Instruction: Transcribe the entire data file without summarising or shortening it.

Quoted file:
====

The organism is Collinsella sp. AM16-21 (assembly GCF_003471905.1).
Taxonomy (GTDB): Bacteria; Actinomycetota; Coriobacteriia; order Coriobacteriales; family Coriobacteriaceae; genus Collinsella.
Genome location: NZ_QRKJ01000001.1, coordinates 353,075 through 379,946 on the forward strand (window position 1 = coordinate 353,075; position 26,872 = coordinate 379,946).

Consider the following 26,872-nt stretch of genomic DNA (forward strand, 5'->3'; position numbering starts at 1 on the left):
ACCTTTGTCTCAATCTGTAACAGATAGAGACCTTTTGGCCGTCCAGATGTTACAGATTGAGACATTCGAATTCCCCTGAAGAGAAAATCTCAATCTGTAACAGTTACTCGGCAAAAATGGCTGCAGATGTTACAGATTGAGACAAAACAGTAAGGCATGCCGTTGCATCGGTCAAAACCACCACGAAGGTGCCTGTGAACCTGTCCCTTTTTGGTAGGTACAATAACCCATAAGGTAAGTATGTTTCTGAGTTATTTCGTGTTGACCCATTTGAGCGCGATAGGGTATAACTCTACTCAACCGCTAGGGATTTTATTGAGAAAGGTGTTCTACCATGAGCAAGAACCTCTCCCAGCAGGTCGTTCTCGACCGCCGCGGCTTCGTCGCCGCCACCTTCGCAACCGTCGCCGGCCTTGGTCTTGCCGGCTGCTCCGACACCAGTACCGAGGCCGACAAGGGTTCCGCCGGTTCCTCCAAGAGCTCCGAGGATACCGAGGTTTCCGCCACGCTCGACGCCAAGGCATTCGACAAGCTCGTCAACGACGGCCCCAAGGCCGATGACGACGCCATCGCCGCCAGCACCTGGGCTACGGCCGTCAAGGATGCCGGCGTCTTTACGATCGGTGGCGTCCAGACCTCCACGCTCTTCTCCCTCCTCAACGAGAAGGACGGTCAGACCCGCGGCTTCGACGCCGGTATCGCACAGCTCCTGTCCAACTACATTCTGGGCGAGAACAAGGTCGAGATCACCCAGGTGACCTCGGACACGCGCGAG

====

The organism is Collinsella sp. AM16-21 (assembly GCF_003471905.1).
Taxonomy (GTDB): Bacteria; Actinomycetota; Coriobacteriia; order Coriobacteriales; family Coriobacteriaceae; genus Collinsella.
Genome location: NZ_QRKJ01000001.1, coordinates 353,075 through 379,946 on the forward strand (window position 1 = coordinate 353,075; position 26,872 = coordinate 379,946).

Consider the following 26,872-nt stretch of genomic DNA (forward strand, 5'->3'; position numbering starts at 1 on the left):
ACCTTTGTCTCAATCTGTAACAGATAGAGACCTTTTGGCCGTCCAGATGTTACAGATTGAGACATTCGAATTCCCCTGAAGAGAAAATCTCAATCTGTAACAGTTACTCGGCAAAAATGGCTGCAGATGTTACAGATTGAGACAAAACAGTAAGGCATGCCGTTGCATCGGTCAAAACCACCACGAAGGTGCCTGTGAACCTGTCCCTTTTTGGTAGGTACAATAACCCATAAGGTAAGTATGTTTCTGAGTTATTTCGTGTTGACCCATTTGAGCGCGATAGGGTATAACTCTACTCAACCGCTAGGGATTTTATTGAGAAAGGTGTTCTACCATGAGCAAGAACCTCTCCCAGCAGGTCGTTCTCGACCGCCGCGGCTTCGTCGCCGCCACCTTCGCAACCGTCGCCGGCCTTGGTCTTGCCGGCTGCTCCGACACCAGTACCGAGGCCGACAAGGGTTCCGCCGGTTCCTCCAAGAGCTCCGAGGATACCGAGGTTTCCGCCACGCTCGACGCCAAGGCATTCGACAAGCTCGTCAACGACGGCCCCAAGGCCGATGACGACGCCATCGCCGCCAGCACCTGGGCTACGGCCGTCAAGGATGCCGGCGTCTTTACGATCGGTGGCGTCCAGACCTCCACGCTCTTCTCCCTCCTCAACGAGAAGGACGGTCAGACCCGCGGCTTCGACGCCGGTATCGCACAGCTCCTGTCCAACTACATTCTGGGCGAGAACAAGGTCGAGATCACCCAGGTGACCTCGGACACGCGCGAG